Syrian opposition activists said Wednesday that President Bashar al-Assad's forces used poison gas once again in the Damascus suburb of Harasta, Al Arabiya News Channel reported.
Footage of four men being treated by medics was posted on the internet. A voice off-screen gave the date and said Assad's forces used "poison gas in Harasta." It did not say if there were fatalities.
The face of one of the men appeared to be covered in vomit. He was shown shaking and moaning as doctors treated him. The voice off-screen said chemical weapons were also used in Harasta on Friday.
Activists said the chemical attack was the fourth that has been reported this month.
Last week, the Syrian opposition reported another attack in the Harasta neighborhood. The Shaam News Network said that at least 100 residents were in critical condition.
The opposition Syrian Coalition issued a statement condemning the alleged attack using "poison gas and highly concentrated pesticides."
"Assad is dragging his feet over the elimination of the chemical weapons arsenal, missing a series of deadlines while at the same time spraying people with gas on a scale- he thinks- small enough to avoid world condemnation," said Badr Jamous, Syrian Coalition Secretary General, in the statement.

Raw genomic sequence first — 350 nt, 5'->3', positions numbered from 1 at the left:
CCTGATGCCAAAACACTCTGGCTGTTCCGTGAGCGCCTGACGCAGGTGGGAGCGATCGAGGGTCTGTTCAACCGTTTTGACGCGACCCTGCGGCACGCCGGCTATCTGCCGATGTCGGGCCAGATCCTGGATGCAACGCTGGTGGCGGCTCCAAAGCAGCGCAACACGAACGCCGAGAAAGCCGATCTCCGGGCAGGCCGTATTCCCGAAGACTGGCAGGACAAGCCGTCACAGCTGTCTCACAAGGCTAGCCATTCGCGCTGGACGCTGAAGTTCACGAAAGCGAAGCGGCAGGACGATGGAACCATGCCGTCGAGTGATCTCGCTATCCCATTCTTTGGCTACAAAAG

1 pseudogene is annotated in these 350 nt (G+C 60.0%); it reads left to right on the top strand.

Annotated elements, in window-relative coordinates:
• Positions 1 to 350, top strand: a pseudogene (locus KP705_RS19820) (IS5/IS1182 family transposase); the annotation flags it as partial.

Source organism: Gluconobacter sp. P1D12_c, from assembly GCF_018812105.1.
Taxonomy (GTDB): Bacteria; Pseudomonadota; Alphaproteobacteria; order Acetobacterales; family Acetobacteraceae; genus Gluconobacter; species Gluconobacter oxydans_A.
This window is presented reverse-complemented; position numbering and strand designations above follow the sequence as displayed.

White House spokesman Jay Carney said the U.S. was working with the Organization for the Prohibition of Chemical Weapons (OPCW) to check on whether the Syrian government was abiding to the 2013 deal on the destruction of Syria's chemical weapons stockpile.
Members of the Syrian opposition have in recent months accused Assad's regime of using chemical arms in a number of attacks including in the two Damascus suburbs of Harasta and Jobar.
U.S. and British officials are reportedly investigating claims that Assad's forces have used chemical weapons in at least four attacks around Damascus between January and April.
A U.N. inquiry found in December that sarin gas had likely been used in Jobar in August and in several other locations, including in the rebel-held Damascus suburb of Ghouta, where hundreds of people were killed.
The inquiry was only looking at whether chemical weapons were used, not who used them. The Syrian government and the opposition have each accused the other of using chemical weapons during the three-year-old civil war. Both sides have denied it.
The Ghouta attack caused global outrage and a U.S. threat of military strikes, dropped after Assad pledged to destroy his chemical weapons arsenal.
But the Syrian government failed to meet the Feb. 5 deadline to move all of its declared chemical substances and precursors, some 1,300 tonnes, out of the country. Syria has since agreed to remove the weapons by late April.